Today’s Image of the Day from NASA Earth Observatory features Hurricane Lidia as it approached the Pacific Coast of west-central Mexico, where the storm made landfall on October 10, 2023.
“This image, acquired by the VIIRS (Visible Infrared Imaging Radiometer Suite) sensor on the NOAA-20 satellite, shows Lidia at 2:40 p.m. local time (20:40 Universal Time), several hours before landfall,” said NASA.
When the photograph was captured, Lidia was centered 115 miles southwest of Puerto Vallarta with sustained winds of 125 miles per hour. By the time the storm came ashore on the evening of October 10, it had sustained winds of 140 miles per hour.
“On the afternoon of October 9, Lidia was still a tropical storm spinning over the Pacific Ocean. Within the 24 hours leading up to landfall, it grew in strength by 105 miles (65 miles) per hour.”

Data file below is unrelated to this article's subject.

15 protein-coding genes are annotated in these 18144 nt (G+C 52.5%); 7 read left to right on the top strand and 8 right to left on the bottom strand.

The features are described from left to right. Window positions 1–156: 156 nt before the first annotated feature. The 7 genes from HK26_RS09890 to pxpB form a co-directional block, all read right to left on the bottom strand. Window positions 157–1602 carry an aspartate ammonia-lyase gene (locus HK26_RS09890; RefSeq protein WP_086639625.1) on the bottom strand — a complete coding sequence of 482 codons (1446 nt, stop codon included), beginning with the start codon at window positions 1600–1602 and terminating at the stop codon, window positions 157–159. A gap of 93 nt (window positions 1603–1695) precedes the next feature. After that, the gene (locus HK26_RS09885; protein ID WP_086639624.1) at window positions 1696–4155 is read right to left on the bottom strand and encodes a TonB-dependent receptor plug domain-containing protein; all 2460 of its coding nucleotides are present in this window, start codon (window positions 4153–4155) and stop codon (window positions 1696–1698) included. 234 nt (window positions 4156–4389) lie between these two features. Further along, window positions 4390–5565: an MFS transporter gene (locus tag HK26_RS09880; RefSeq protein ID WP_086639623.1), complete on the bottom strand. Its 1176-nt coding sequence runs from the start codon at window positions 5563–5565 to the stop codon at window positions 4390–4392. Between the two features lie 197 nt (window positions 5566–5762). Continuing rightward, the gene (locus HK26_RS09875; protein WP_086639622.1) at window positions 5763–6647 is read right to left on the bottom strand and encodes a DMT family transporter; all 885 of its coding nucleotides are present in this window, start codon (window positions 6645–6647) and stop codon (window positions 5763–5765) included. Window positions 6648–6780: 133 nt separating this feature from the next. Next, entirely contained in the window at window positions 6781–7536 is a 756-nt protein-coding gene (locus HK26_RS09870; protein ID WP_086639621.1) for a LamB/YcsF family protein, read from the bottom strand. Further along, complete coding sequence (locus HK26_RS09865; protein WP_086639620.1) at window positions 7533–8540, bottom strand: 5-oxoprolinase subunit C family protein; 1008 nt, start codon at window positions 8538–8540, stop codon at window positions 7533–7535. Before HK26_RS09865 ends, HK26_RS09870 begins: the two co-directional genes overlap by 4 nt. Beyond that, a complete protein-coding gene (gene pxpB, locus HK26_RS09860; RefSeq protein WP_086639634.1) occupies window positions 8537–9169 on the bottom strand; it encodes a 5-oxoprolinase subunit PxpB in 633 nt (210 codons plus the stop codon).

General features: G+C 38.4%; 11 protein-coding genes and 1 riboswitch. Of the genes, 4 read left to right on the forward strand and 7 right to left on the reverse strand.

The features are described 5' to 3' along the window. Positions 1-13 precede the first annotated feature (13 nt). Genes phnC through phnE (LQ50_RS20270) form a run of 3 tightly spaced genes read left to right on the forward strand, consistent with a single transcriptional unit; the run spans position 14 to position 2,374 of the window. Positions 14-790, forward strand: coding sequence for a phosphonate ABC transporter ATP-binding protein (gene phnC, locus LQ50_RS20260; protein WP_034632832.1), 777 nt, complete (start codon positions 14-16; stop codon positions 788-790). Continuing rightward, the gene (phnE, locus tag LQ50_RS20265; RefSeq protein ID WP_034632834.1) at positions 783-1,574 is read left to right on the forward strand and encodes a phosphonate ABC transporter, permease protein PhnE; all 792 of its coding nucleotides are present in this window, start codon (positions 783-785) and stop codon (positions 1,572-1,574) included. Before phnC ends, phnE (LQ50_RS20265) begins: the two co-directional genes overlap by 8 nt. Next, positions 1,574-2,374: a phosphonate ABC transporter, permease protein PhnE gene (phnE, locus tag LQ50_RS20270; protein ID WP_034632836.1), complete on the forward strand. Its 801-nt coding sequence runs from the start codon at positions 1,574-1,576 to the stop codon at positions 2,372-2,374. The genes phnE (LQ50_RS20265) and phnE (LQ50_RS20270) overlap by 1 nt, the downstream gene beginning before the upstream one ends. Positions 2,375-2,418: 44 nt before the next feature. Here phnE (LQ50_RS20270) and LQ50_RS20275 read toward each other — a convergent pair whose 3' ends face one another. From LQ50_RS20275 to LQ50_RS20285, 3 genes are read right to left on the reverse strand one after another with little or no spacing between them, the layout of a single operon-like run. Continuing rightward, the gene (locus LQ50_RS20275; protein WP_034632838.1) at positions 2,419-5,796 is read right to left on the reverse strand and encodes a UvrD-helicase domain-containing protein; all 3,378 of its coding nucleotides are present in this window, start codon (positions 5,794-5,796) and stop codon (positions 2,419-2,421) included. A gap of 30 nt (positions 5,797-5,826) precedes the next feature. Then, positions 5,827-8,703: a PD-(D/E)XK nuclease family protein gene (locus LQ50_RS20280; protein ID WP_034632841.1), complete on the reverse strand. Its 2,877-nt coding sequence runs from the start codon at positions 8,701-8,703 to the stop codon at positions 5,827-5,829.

Meteorologists Jeff Masters and Bob Henson said this rate of intensification is “very rare.” They noted that Lidia tied as the third-strongest Pacific hurricane on record to make landfall in Mexico.
“The storm downed power lines and trees and blocked roads with debris, according to news reports,” said NASA. “Lidia weakened as it moved toward the country’s mountainous interior, but it continued to deliver widespread heavy rain, which officials warned could lead to flooding and mudslides.”
Image Credit: NASA Earth Observatory
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